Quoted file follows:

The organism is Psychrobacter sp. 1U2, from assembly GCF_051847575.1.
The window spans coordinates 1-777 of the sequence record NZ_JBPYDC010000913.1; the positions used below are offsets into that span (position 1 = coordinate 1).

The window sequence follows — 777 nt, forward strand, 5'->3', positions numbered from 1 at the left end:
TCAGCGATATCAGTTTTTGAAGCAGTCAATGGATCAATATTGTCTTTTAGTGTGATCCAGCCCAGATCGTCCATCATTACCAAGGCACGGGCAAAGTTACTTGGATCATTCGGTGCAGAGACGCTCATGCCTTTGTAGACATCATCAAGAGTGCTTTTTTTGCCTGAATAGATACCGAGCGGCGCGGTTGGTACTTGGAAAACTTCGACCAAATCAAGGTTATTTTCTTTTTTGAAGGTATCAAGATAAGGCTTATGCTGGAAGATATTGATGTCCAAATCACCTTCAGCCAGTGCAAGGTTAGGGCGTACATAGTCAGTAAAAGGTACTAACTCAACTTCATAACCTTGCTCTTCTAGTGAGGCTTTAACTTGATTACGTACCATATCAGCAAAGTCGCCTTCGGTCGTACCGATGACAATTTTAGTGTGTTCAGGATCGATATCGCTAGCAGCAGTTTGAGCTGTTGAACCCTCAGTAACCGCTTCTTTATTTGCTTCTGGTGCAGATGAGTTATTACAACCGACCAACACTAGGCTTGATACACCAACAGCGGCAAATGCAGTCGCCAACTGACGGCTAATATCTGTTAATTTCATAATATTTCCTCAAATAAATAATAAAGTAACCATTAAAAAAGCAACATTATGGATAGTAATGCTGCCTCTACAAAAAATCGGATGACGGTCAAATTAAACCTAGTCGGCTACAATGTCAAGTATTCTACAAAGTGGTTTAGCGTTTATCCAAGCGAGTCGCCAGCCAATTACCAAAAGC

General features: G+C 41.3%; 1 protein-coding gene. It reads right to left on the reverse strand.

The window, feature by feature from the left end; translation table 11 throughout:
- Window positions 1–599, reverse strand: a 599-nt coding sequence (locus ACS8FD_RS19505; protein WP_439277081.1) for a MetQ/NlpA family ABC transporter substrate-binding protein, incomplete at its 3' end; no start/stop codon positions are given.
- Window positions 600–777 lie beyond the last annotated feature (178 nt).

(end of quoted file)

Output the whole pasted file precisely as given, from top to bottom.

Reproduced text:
The organism is Psychrobacter sp. 1U2, from assembly GCF_051847575.1.
The window spans coordinates 1-777 of the sequence record NZ_JBPYDC010000913.1; the positions used below are offsets into that span (position 1 = coordinate 1).

The window sequence follows — 777 nt, forward strand, 5'->3', positions numbered from 1 at the left end:
TCAGCGATATCAGTTTTTGAAGCAGTCAATGGATCAATATTGTCTTTTAGTGTGATCCAGCCCAGATCGTCCATCATTACCAAGGCACGGGCAAAGTTACTTGGATCATTCGGTGCAGAGACGCTCATGCCTTTGTAGACATCATCAAGAGTGCTTTTTTTGCCTGAATAGATACCGAGCGGCGCGGTTGGTACTTGGAAAACTTCGACCAAATCAAGGTTATTTTCTTTTTTGAAGGTATCAAGATAAGGCTTATGCTGGAAGATATTGATGTCCAAATCACCTTCAGCCAGTGCAAGGTTAGGGCGTACATAGTCAGTAAAAGGTACTAACTCAACTTCATAACCTTGCTCTTCTAGTGAGGCTTTAACTTGATTACGTACCATATCAGCAAAGTCGCCTTCGGTCGTACCGATGACAATTTTAGTGTGTTCAGGATCGATATCGCTAGCAGCAGTTTGAGCTGTTGAACCCTCAGTAACCGCTTCTTTATTTGCTTCTGGTGCAGATGAGTTATTACAACCGACCAACACTAGGCTTGATACACCAACAGCGGCAAATGCAGTCGCCAACTGACGGCTAATATCTGTTAATTTCATAATATTTCCTCAAATAAATAATAAAGTAACCATTAAAAAAGCAACATTATGGATAGTAATGCTGCCTCTACAAAAAATCGGATGACGGTCAAATTAAACCTAGTCGGCTACAATGTCAAGTATTCTACAAAGTGGTTTAGCGTTTATCCAAGCGAGTCGCCAGCCAATTACCAAAAGC

General features: G+C 41.3%; 1 protein-coding gene. It reads right to left on the reverse strand.

The window, feature by feature from the left end; translation table 11 throughout:
- Window positions 1–599, reverse strand: a 599-nt coding sequence (locus ACS8FD_RS19505; protein WP_439277081.1) for a MetQ/NlpA family ABC transporter substrate-binding protein, incomplete at its 3' end; no start/stop codon positions are given.
- Window positions 600–777 lie beyond the last annotated feature (178 nt).